An Engaging and Thoughtful Production of Somewhere
Somewhere is a poignant look into the lives of a Puerto Rican family in New York City in the late 1950s and '60s. This is a show business family with the mother Inez (Priscilla Lopez) a force of nature who works as an usher so she can see musicals. She has seen Gypsy twenty times and, just like Mama Rose, is constantly promoting her adult children to take up show biz careers. Her son Alejandro (Michael Rosen), who appears to be the breadwinner of the family, had appeared as one of the children in The King and I on Broadway. However, he does not want to pursue a career in musicals but wants just ordinary jobs like being a good waiter. You might say he is the realist in this fantasy driven family. However, Inez's younger son Francisco (Eddie Gutierrez), a senior in high school, is gung ho to be a dancer and "star" in musicals, and Rebecca (Michelle Cabinian) also wants to be a great dancer. Rounding out the cast is friend Jamie (Leo Ash Evans) who has made it "big" as an assistant to Jerome Robbins on West Side Story, which is being filmed nearby. The father (who is never seen) is off in California pursuing dreams of Hollywood stardom.
There are a lot of problems for Inez and her three children, since urban planner Robert Mores is demolishing 14 blocks of buildings to make way for the Lincoln Center in the first act, which takes place in 1959. Of course, Inez lives in a fantasy world and just won't move until buildings are being blown up just a block away. (Thanks to Jeremy J. Lee for the wonderful sound effects.)
Somewhere is filled with inside-theatre references to many musicals and show biz personalities. The second act, which takes place in 1960, is where the playwright really finds his stride with the characters and their interactions, teasing out interior tensions fascinating enough to drive the play. The drama can be considered part realism and part fantasy; in the second act, Michael Rosen goes into a sensational dance that is reminiscent of the "Electricity" dance of Billy Elliot.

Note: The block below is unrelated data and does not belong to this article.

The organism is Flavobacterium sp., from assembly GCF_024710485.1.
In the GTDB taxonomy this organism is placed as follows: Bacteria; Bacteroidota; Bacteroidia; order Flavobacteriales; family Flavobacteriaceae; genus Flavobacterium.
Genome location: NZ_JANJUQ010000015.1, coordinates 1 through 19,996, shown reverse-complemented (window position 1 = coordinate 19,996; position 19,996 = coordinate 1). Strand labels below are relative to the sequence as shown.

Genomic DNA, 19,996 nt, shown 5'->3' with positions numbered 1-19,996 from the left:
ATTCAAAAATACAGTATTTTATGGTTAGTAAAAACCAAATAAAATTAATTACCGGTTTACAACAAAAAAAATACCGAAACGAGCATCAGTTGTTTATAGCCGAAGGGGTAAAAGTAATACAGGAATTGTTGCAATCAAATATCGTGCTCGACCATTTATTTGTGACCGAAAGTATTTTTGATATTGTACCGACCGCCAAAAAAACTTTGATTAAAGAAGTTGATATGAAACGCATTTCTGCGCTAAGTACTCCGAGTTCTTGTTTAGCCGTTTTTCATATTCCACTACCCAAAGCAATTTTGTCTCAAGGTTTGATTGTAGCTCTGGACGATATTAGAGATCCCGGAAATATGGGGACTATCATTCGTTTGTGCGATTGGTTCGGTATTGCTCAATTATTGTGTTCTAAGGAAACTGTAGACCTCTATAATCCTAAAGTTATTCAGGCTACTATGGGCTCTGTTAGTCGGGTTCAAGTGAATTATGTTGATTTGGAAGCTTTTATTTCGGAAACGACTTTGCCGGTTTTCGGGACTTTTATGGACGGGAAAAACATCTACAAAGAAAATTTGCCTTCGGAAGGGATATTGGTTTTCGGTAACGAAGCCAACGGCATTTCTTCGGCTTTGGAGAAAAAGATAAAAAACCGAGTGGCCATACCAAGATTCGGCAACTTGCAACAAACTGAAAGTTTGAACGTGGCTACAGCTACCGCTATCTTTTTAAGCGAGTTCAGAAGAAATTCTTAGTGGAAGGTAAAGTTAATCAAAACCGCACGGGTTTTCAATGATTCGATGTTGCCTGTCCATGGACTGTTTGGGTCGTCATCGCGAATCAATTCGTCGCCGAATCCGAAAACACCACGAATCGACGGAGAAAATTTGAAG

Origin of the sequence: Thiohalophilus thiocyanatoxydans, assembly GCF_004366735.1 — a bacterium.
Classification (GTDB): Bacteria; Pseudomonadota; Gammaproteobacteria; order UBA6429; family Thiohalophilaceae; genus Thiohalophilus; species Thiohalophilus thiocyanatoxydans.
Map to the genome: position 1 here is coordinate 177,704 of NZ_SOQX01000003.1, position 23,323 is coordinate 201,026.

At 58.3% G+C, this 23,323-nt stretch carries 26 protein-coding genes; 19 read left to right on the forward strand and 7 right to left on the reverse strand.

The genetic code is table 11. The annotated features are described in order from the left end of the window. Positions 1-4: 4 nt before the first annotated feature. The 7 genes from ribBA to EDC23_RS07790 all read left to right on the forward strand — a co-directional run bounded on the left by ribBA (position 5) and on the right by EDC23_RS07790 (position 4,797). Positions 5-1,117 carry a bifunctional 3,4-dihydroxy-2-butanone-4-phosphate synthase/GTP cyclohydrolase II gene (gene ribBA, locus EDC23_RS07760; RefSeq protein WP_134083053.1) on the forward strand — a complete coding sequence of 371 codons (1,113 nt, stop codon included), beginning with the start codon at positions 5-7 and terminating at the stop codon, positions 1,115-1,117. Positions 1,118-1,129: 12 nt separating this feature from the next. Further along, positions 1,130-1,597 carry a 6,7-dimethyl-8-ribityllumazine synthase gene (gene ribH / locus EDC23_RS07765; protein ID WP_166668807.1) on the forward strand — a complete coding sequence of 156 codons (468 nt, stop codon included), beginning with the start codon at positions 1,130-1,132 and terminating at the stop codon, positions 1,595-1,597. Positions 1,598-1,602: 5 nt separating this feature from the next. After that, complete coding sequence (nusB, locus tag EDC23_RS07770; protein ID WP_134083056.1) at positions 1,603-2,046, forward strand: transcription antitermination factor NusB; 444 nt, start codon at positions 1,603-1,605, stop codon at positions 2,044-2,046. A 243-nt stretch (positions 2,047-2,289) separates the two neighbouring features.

Audiences may feel abandoned with an unsatisfactory anticlimactic last scene, though there are many good things going for this new drama. It will need further trimming of its two hours and 40 minutes if it is to be successful in New York.
Priscilla Lopez gives an engrossing performance as Inez, the stage-struck matriarch. She drives the drama forward with her dynamo performance. Inez lives in her dreams and they give her hope. Michael Rosen gives a compelling performance as Alejandro, the genuine member of the family. His ten-minute dance choreographed by Greg Graham is exhilarating.
Eddie Gutierrez gives a vibrant performance as the younger brother who dreams of being a Broadway "star." He gives an exuberant four-minute monologue wherein he mimes every part of famous Broadway and Hollywood scenes, like Brando yelling "Stella!" in A Streetcar Named Desire. Both Michelle Cabinian as Alejandro's little sister and Leo Ash Evans as Alejandro's now successful childhood friend give pleasing performances, and both dance Greg Graham's dances with considerable flair.
Greg Graham's imaginative choreography leads the production in its most ethereal moments. Direction by Giovanna Sardelli is sharp while Andrea Bechert has devised an excellent set showing the two apartments of the Candelaria family.
Somewhere plays through February 10th at TheatreWorks, Mountain View Center for the Performing Arts, 500 Castro Street, Mountain View. For tickets call 650-463-1960 or visit at www.theatreworks.org. Coming up next is Katori Hall's The Mountaintop, from March 6 through March 31 at the Lucie Stern Theatre in Palo Alto. Following will be the world premiere musical version of Being Earnest with book and lyrics by Paul Gordon and music by Paul Gordon and Jay Gruska. It runs April 3 through April 28 at Mountain View Center for the Performing Arts.